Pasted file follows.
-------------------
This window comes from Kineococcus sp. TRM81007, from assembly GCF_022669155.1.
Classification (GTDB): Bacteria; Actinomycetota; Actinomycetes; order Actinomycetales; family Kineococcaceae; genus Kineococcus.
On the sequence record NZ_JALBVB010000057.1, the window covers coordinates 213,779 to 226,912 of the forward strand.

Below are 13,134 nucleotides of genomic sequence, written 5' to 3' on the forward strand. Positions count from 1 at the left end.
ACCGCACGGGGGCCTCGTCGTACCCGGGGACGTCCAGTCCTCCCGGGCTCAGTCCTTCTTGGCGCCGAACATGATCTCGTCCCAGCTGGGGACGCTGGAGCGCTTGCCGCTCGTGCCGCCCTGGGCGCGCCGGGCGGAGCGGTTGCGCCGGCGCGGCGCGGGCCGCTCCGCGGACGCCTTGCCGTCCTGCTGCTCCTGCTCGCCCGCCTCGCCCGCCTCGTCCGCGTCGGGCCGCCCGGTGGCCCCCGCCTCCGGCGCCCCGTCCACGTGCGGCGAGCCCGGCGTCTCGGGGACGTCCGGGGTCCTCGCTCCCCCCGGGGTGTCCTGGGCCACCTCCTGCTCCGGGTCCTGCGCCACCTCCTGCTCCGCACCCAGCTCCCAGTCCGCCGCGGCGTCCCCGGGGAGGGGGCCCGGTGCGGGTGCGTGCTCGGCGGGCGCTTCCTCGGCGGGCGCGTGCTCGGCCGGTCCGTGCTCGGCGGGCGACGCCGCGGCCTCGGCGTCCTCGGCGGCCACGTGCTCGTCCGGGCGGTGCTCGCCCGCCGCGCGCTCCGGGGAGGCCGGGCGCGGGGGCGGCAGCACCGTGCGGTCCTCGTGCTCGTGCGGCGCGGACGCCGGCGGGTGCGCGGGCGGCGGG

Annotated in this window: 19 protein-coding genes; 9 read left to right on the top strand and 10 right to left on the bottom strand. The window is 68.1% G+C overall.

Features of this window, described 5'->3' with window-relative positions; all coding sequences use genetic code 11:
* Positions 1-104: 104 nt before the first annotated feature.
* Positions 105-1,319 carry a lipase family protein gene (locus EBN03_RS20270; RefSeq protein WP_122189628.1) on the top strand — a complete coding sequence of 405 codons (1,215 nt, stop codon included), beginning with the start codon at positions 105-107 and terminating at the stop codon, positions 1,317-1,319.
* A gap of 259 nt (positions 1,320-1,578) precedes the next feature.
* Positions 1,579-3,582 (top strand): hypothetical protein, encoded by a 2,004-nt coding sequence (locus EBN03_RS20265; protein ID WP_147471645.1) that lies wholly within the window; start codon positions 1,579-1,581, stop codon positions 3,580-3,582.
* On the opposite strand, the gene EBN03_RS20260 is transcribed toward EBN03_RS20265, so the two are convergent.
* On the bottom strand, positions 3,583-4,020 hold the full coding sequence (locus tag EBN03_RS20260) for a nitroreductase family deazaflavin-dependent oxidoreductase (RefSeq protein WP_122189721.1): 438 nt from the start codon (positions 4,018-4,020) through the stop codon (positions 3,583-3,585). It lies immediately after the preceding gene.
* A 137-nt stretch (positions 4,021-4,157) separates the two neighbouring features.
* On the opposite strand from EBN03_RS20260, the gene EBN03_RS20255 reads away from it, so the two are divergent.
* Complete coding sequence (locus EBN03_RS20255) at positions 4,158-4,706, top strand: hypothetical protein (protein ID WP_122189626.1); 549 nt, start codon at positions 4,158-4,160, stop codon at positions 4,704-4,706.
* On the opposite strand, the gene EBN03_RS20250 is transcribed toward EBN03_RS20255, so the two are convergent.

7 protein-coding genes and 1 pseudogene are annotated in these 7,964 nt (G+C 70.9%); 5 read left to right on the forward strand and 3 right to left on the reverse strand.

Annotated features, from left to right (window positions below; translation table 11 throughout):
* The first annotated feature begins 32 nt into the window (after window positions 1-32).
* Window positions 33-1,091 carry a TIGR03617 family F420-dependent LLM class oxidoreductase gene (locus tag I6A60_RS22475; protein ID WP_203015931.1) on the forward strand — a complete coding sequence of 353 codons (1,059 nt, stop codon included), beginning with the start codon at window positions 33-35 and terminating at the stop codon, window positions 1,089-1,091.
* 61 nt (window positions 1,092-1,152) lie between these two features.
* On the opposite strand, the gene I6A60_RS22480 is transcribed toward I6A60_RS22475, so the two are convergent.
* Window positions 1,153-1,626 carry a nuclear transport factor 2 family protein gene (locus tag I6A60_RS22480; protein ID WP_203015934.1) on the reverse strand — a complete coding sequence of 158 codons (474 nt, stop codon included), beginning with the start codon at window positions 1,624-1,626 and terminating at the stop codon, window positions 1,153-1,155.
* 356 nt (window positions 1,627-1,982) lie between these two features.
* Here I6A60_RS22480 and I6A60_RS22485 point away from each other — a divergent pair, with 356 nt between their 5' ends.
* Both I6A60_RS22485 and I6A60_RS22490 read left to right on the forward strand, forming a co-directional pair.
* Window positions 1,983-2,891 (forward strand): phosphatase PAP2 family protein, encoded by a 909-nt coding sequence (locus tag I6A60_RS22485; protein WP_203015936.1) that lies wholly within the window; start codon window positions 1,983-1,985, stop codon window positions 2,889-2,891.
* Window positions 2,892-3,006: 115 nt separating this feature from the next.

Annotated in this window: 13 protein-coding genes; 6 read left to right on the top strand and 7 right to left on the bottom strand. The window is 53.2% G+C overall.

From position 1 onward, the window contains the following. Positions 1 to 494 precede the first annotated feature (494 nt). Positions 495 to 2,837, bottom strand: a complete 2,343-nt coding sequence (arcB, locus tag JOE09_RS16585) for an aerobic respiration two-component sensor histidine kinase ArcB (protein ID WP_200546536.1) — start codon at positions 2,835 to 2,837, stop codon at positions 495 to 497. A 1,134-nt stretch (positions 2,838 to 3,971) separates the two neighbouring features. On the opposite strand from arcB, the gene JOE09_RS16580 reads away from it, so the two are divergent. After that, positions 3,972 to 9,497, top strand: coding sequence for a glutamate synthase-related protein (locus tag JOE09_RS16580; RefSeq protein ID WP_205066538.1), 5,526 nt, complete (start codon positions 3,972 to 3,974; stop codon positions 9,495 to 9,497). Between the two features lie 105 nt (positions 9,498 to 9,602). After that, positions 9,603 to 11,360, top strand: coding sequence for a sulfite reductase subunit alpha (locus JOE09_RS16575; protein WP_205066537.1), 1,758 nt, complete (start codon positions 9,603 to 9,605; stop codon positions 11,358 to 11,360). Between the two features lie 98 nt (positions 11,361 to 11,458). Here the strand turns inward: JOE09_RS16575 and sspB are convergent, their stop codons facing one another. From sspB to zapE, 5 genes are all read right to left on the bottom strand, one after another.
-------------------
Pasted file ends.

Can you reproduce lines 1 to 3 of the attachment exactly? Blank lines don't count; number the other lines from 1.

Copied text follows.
This window comes from Kineococcus sp. TRM81007, from assembly GCF_022669155.1.
Classification (GTDB): Bacteria; Actinomycetota; Actinomycetes; order Actinomycetales; family Kineococcaceae; genus Kineococcus.
On the sequence record NZ_JALBVB010000057.1, the window covers coordinates 213,779 to 226,912 of the forward strand.